Ted Baker results improve and year starts well, but still lots of work to do

Ted Baker results improve and year starts well, but still lots of work to do

Ted Baker

Ted Baker

The figures weren’t perfect, but they do show the brand heading in the right direction.

For Q1 FY23 — the 12 weeks to 22 April — group revenues rose 20% year on year, but were down 37% against the pre-pandemic Q1 (FY20), so the company clearly has some way to go to improve its performance.

Progress was marked in the UK and the EU, although it was more challenged in North America and this picture seems to have continued into Q2 so far. It’s seen an encouraging start to Q2 with improvements in sales trends in-store and online versus Q1 in the UK and EU markets. But North America retail has been “adversely impacted by availability and e-commerce platform disruption”.

For Q1, it also said retail revenues rose 28% on the year and fell 32% against the pre-Covid year, while sales through stores rose 137% and fell 37% against those periods. E-commerce was down on both measures – by 36% and 20%, respectively. And while wholesale was up 2% on the year, it was down as much as 49% against FY20. However, license revenue rose 40% on the year and fell only 2% against the pre-pandemic Q1.

It made ongoing progress in its full-price sales mix with a rise of 1,500 bps for Q1, although this will still below pre-pandemic levels. The trading margin also improved by 360 bps against last year.

That overall 20% rise in revenues came as consumers returned to offices, attended weddings and travelled, all of which provided positive tailwinds. However, it said it’s “mindful” of the consumer squeeze from inflation and cost of living pressures, so the future remains uncertain.

The company also said the launch of its new digital platform with an improved user experience is delivering a better conversion rate, although anticipated disruption from re-platforming is adversely affecting e-commerce sales during the first half.

But it has had an encouraging response to its SS22 collections with womenswear strength continuing from AW21 and good sales for dresses, bags and footwear. It has also seen an improved performance in menswear for shirting, knitwear and jersey.


Now for those full-year results. The 52 weeks to 29 January (FY22) saw group revenue rising 20.5% to £428.2 million and up 23.2% on a constant currency basis.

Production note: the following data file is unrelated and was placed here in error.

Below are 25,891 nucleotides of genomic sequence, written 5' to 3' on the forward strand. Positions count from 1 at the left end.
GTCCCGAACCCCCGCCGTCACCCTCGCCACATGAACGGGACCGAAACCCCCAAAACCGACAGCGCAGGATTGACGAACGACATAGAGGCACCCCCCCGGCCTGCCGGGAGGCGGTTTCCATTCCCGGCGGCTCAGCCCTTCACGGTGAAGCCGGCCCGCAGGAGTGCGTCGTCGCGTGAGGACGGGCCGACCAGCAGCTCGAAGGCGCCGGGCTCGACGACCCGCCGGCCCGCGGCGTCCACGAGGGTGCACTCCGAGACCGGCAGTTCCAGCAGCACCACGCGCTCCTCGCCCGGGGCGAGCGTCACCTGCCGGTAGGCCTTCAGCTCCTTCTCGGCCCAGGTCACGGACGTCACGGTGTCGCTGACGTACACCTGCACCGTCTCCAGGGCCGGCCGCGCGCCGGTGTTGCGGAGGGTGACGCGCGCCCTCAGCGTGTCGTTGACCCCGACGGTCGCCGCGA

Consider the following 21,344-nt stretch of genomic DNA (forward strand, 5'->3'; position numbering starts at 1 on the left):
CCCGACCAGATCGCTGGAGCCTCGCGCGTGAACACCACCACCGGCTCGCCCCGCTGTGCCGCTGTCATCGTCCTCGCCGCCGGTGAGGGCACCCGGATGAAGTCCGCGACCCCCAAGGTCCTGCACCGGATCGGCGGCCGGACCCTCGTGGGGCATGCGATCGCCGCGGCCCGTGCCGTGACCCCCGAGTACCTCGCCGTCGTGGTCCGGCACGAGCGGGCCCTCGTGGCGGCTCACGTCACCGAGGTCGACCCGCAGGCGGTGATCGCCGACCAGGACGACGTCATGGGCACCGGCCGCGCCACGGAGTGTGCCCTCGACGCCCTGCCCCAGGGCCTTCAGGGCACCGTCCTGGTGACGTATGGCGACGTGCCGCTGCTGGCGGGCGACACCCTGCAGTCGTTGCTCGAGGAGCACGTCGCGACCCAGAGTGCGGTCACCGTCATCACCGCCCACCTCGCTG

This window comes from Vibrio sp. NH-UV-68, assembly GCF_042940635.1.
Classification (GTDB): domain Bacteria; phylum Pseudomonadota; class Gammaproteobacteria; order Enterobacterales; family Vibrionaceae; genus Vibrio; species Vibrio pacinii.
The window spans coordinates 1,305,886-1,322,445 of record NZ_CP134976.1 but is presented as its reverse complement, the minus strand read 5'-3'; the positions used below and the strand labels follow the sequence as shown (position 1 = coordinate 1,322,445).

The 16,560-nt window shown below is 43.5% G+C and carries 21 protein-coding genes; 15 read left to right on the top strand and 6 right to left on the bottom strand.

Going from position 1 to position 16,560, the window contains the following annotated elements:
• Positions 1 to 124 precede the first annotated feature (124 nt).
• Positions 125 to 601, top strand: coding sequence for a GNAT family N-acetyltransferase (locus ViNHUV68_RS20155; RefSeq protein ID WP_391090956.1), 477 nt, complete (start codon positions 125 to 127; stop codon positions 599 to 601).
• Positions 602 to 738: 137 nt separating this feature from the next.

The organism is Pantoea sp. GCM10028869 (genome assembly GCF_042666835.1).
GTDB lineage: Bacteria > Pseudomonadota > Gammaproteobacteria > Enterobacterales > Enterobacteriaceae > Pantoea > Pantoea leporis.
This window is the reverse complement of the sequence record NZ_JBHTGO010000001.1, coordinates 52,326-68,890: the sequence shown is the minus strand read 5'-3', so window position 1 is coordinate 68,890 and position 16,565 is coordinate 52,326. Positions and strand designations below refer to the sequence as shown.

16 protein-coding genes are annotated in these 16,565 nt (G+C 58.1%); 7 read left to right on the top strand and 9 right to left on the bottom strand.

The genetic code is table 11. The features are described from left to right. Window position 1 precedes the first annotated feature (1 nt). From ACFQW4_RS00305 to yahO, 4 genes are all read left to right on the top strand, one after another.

It remained loss-making although the underlying loss before tax narrowed to £38.4 million from £59.2 million in the previous year.

Accelerating sales growth came with sequential improvements during the year and group brand sales of £918 million were up 21% compared to FY21.

The year was an unusual one given the multiple lockdowns in its various markets, the cautious reopenings, the Omicron variant, then the full-on consumer recoveries ahead of the extra worries that came after the financial year ended (due to Russia’s invasion of the Ukraine, surging inflation and a seemingly-never-ending supply chain crisis).

During the year, retail sales were disrupted but still increased 17.2%, with digital sales delivering 44.3% of the total (against 57.5% a year earlier when lockdowns made even more of an impact). 

Overall, digital sales demand stayed above historical levels, up 12.7% on a two-year basis, but “fell below the levels we saw during the first lockdown as we reviewed our promotional approach in line with stock and liquidity levels”. Its e-sales performance has been strong in concessions, with partners like John LewisNext

From a product point of view, the pick-up in occasionwear in the latter half of the year, along with formalwear and suits, “was an encouraging sign that people are ready to get back to some normality”. 

Ted Baker saw good performance across womenswear accessories and footwear. However, its menswear didn’t perform as well as expected, particularly outerwear, “where some of our styling did not resonate as well with our core customers as we had hoped”.

It also said that “where consumer confidence was recovering in the first half of the year, we saw significantly improved sales across our North American concessions and North American and UK shopping malls”. This was also reflected in the return of footfall in the first part of Q4. “Although this didn’t hit pre-pandemic levels, we did see an uplift, with many more customers coming out and shopping. We saw strong results for the six weeks of trading from the start of November.” 

But the Omicron variant and restrictions in early to mid-December saw footfall drop away — first in Europe and then in the UK and US. “With the mood changing with the lifting of restrictions in the UK in late January, and with more optimism about the shift in mindset, we hope to see a similar return to recovery of footfall,” it said.

As for licensing, the company said income increased by 21.7% to £15.2 million, with strong growth in eyewear, as well as another good performance from childrenswear and lingerie in partnership with Next. But formalwear sales “remained subdued”, particularly in H1.

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